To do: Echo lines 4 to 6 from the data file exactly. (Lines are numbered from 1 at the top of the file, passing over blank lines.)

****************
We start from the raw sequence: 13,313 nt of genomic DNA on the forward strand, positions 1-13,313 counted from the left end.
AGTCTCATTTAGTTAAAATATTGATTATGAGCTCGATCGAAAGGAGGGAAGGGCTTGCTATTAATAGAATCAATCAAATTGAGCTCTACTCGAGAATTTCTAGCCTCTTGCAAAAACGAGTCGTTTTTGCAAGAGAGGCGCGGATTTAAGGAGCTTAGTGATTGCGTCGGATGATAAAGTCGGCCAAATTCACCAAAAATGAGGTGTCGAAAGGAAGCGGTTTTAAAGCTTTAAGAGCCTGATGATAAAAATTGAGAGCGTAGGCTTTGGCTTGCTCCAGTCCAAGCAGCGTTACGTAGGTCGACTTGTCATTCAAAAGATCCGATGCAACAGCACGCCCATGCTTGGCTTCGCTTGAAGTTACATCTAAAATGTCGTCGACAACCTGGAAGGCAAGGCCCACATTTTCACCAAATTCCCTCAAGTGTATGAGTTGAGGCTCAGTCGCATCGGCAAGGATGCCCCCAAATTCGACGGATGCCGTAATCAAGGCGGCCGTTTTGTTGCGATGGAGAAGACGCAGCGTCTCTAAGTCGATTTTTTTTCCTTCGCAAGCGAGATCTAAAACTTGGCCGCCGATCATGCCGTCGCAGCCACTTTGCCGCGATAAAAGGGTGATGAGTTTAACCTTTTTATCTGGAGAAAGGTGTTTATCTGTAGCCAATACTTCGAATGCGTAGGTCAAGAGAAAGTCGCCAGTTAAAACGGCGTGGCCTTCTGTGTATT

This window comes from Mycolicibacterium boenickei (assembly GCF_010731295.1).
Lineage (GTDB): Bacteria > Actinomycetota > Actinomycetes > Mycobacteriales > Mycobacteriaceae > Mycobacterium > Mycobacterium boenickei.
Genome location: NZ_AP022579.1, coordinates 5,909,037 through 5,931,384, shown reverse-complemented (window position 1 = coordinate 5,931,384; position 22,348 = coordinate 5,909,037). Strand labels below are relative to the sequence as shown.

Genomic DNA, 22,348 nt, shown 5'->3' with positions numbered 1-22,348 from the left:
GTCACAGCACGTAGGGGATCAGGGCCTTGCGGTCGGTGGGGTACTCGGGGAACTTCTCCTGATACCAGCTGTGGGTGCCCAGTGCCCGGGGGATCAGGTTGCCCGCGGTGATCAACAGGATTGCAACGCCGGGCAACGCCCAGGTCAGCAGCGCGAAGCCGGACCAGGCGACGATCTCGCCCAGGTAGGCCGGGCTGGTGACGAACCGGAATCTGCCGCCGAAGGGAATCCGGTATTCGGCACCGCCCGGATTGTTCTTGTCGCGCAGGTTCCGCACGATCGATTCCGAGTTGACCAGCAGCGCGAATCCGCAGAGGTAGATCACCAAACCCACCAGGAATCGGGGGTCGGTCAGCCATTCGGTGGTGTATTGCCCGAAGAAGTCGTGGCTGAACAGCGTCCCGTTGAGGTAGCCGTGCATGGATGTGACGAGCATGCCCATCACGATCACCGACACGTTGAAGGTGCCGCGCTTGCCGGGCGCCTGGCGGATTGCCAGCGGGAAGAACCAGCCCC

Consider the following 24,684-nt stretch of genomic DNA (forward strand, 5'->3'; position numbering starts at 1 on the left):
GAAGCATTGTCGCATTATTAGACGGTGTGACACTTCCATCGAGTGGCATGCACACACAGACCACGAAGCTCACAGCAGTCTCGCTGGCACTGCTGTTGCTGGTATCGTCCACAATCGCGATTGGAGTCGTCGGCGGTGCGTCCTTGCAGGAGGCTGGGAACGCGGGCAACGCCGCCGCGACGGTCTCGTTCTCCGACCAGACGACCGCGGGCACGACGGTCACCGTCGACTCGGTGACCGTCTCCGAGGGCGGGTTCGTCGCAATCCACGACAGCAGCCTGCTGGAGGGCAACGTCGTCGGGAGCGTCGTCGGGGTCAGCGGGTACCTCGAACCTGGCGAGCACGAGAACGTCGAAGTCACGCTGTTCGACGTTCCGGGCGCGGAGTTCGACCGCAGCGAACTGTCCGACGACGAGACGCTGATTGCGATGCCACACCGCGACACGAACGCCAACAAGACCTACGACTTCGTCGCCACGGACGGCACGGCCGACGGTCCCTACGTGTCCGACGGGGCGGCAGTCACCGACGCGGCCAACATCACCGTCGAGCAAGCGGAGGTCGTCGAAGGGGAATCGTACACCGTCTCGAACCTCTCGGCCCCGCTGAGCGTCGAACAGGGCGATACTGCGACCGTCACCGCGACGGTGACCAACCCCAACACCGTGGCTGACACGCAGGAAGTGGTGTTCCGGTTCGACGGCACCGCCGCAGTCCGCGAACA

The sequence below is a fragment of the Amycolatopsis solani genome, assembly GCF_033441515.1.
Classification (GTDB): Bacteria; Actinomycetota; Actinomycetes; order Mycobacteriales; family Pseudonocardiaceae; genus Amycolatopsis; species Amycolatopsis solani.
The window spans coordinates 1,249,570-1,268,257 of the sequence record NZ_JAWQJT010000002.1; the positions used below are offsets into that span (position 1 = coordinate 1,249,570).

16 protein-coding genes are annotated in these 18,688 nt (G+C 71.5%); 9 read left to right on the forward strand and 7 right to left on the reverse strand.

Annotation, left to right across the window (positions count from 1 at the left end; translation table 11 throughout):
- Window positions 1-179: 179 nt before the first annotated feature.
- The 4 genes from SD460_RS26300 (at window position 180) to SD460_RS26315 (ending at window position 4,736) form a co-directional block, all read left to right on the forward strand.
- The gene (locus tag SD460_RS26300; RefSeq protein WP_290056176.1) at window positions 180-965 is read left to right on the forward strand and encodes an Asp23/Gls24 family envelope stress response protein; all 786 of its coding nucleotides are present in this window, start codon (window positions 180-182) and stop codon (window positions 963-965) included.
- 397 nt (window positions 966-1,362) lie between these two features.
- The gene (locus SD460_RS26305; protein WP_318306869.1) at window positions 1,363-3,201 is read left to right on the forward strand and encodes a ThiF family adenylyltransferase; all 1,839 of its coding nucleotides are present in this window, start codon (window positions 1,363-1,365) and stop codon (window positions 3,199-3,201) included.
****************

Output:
Lineage (GTDB): Bacteria > Actinomycetota > Actinomycetes > Mycobacteriales > Mycobacteriaceae > Mycobacterium > Mycobacterium boenickei.
Genome location: NZ_AP022579.1, coordinates 5,909,037 through 5,931,384, shown reverse-complemented (window position 1 = coordinate 5,931,384; position 22,348 = coordinate 5,909,037). Strand labels below are relative to the sequence as shown.

Genomic DNA, 22,348 nt, shown 5'->3' with positions numbered 1-22,348 from the left: